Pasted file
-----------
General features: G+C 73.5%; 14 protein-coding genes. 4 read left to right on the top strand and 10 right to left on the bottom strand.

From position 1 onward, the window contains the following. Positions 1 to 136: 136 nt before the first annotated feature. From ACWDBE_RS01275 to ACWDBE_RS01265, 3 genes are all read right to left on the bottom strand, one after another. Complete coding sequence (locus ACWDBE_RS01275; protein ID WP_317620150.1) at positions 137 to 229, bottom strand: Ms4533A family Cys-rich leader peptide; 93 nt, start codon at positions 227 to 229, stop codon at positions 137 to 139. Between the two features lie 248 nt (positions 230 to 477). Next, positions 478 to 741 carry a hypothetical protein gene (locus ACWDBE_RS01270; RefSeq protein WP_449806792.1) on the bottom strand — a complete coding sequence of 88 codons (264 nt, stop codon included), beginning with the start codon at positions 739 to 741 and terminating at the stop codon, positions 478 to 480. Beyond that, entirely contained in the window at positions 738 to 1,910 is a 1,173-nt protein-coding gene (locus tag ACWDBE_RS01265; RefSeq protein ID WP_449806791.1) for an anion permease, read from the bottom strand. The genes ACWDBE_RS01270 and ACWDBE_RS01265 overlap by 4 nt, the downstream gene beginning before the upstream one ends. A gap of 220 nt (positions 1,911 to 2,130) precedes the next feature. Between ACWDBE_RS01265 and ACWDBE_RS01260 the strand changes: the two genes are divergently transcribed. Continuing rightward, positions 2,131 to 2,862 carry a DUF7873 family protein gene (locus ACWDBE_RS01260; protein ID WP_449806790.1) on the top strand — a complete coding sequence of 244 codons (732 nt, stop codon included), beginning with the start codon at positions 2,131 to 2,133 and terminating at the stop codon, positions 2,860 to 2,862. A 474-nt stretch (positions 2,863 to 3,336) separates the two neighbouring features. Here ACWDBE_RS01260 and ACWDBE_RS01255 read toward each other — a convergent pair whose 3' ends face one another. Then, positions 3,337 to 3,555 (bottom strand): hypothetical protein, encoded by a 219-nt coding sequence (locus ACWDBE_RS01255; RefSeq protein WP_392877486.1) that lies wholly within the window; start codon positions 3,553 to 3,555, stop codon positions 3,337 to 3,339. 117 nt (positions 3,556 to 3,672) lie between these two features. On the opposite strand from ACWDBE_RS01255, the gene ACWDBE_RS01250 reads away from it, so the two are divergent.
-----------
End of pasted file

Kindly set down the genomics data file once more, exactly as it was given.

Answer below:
General features: G+C 73.5%; 14 protein-coding genes. 4 read left to right on the top strand and 10 right to left on the bottom strand.

From position 1 onward, the window contains the following. Positions 1 to 136: 136 nt before the first annotated feature. From ACWDBE_RS01275 to ACWDBE_RS01265, 3 genes are all read right to left on the bottom strand, one after another. Complete coding sequence (locus ACWDBE_RS01275; protein ID WP_317620150.1) at positions 137 to 229, bottom strand: Ms4533A family Cys-rich leader peptide; 93 nt, start codon at positions 227 to 229, stop codon at positions 137 to 139. Between the two features lie 248 nt (positions 230 to 477). Next, positions 478 to 741 carry a hypothetical protein gene (locus ACWDBE_RS01270; RefSeq protein WP_449806792.1) on the bottom strand — a complete coding sequence of 88 codons (264 nt, stop codon included), beginning with the start codon at positions 739 to 741 and terminating at the stop codon, positions 478 to 480. Beyond that, entirely contained in the window at positions 738 to 1,910 is a 1,173-nt protein-coding gene (locus tag ACWDBE_RS01265; RefSeq protein ID WP_449806791.1) for an anion permease, read from the bottom strand. The genes ACWDBE_RS01270 and ACWDBE_RS01265 overlap by 4 nt, the downstream gene beginning before the upstream one ends. A gap of 220 nt (positions 1,911 to 2,130) precedes the next feature. Between ACWDBE_RS01265 and ACWDBE_RS01260 the strand changes: the two genes are divergently transcribed. Continuing rightward, positions 2,131 to 2,862 carry a DUF7873 family protein gene (locus ACWDBE_RS01260; protein ID WP_449806790.1) on the top strand — a complete coding sequence of 244 codons (732 nt, stop codon included), beginning with the start codon at positions 2,131 to 2,133 and terminating at the stop codon, positions 2,860 to 2,862. A 474-nt stretch (positions 2,863 to 3,336) separates the two neighbouring features. Here ACWDBE_RS01260 and ACWDBE_RS01255 read toward each other — a convergent pair whose 3' ends face one another. Then, positions 3,337 to 3,555 (bottom strand): hypothetical protein, encoded by a 219-nt coding sequence (locus ACWDBE_RS01255; RefSeq protein WP_392877486.1) that lies wholly within the window; start codon positions 3,553 to 3,555, stop codon positions 3,337 to 3,339. 117 nt (positions 3,556 to 3,672) lie between these two features. On the opposite strand from ACWDBE_RS01255, the gene ACWDBE_RS01250 reads away from it, so the two are divergent.